The growth of the Internet continues with the explosion of video, expanding mobile wireless applications, and the subsequent evolution of cloud computing. As a result, carriers and data centers are having to scale their core networks to the next level—that is, from 10G to 40G networks and ultimately to 100G. With 40G adoptions doubling annually and 100G expected to grow to more than 20% by 2013, carriers are looking to special modulation methods to achieve the speed and reliability expected of core backbone networks.
To make 40G and 100G equipment available, a whole new batch of special components is necessary to meet those data speed requirements. One critical part is the transimpedance amplifier (TIA) (see the figure) that accepts the input from the indium-phosphide (InP) photo detector diodes on the fiber. Now, Inphi Corp. has solved that problem with the Inphi 2850TA, the industry’s first OIF-compliant (Optical Internetworking Forum) 100G coherent TIA. Inphi is also extending its line of 40G products with the introduction of its 2251TA, the highest-sensitivity linear TIA for 40G differential quadrature phase-shift keying (DQPSK) applications.
The main problems with 40G transport on single-mode fiber are chromatic dispersion (CD) and polarization mode dispersion (PMD). Older on-off keying (OOK), optical duo-binary, and differential phase-shift keying (DPSK) no longer can the job. As a result, DQPSK is solving the problem. It keeps the laser on continuously and splits the signal into classical I/Q signals where the optical baud rate is only half the electronic bit rate.
To accommodate such signals, special TIAs with greater bandwidth and linearity are needed. Inphi’s 2251TA is a differential input linear TIA and variable gain amplifier (VGA) that supports data rates to 22.5 Gbits/s. Typical bandwidth is 20 GHz. Designed for 40G DQPSK receivers, it has the highest sensitivity and linearity needed to support DQPSK. Customers now can extend their reach by addressing the challenges of PMD.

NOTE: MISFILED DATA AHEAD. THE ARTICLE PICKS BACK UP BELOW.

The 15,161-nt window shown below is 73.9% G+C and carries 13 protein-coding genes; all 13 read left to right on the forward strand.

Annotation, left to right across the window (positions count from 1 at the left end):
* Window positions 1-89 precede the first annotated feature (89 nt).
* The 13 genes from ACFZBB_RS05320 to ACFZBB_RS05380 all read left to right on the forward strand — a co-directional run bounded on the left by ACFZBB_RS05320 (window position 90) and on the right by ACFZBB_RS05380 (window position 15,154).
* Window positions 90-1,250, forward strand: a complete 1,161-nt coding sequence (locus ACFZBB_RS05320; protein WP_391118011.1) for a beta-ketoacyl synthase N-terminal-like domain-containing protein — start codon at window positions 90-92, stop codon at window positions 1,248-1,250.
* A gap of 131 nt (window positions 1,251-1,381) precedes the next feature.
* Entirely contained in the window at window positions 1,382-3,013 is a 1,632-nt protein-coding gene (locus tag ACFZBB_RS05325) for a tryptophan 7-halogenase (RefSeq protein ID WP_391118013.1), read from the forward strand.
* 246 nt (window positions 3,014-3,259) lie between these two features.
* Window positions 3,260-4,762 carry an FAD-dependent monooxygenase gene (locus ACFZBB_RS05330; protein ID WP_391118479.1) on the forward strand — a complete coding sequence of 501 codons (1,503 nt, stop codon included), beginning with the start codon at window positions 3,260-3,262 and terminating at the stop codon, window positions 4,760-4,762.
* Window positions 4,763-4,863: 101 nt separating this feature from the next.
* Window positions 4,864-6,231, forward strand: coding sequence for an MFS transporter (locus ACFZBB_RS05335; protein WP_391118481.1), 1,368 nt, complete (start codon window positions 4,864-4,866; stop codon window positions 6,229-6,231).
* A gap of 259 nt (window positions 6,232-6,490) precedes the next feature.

The 2251TA delivers the highest sensitivity over a wide range of optical signal-to-noise ratios (OSNRs), which improves link margins. Also, it offers the greatest linearity (<5% total harmonic distortion, or THD), which makes possible the use of electrical dispersion compensation (EDC) technology to combat distortion due to PMD. It provides the lowest power dissipation available. And when it’s combined with Inphi’s recently introduced 2811DZ differential driver in surface-mount technology, customers will have a cost-effective, complete transmit and receive solution for next-generation 40G DQPSK systems.
100G represents a challenging tenfold leap in data rates over current systems, putting severe demands on the underlying technologies in the transceivers and line cards of next-generation networks. Inphi’s 2850TA differential input linear TIA/VGA offers an alternative. To achieve the 100G mark, the industry has developed a dual polarization and coherent detection scheme.
The 2850TA is the first 100G coherent TIA/VGA (variable-gain amplifier) available that complies with the OIF’s rigorous standards for this new transmission mode. This new mode uses dual polarization with QPSK to quadruple the amount of data that can be transmitted over a single wavelength of light. Coherent detection recovers the polarization and phase information. It is a breakthrough approach to achieving 100G serial bit-rate transmission over existing metro and backbone networks. The availability of the 2850TA receiver lets equipment designers build 100G coherent receivers for long-haul and metro regional networks.
The dual-differential linear 2850TA TIA/VGA offers the highest bandwidth (greater than 25 GHz) available, giving customers more margin in 100G system design. It also boasts superior linearity for coherent receivers, at less than 5% THD, exceeding OIF requirements. And, it takes advantage of its low power dissipation (250 mW/channel) to conserve energy.
One of the first applications of the 2850TA is in the 100G coherent receiver offered by u2t Photonics AG of Germany. Its CPRV1010A uses the Inphi devices to achieve the demodulation of the dual-polarization QPSK.
Engineering samples of the 2850TA dual-differential linear TIA/VGA for 100G coherent applications and the 2251TA high-sensitivity linear TIA/VGA for 40G DQPSK applications are available now.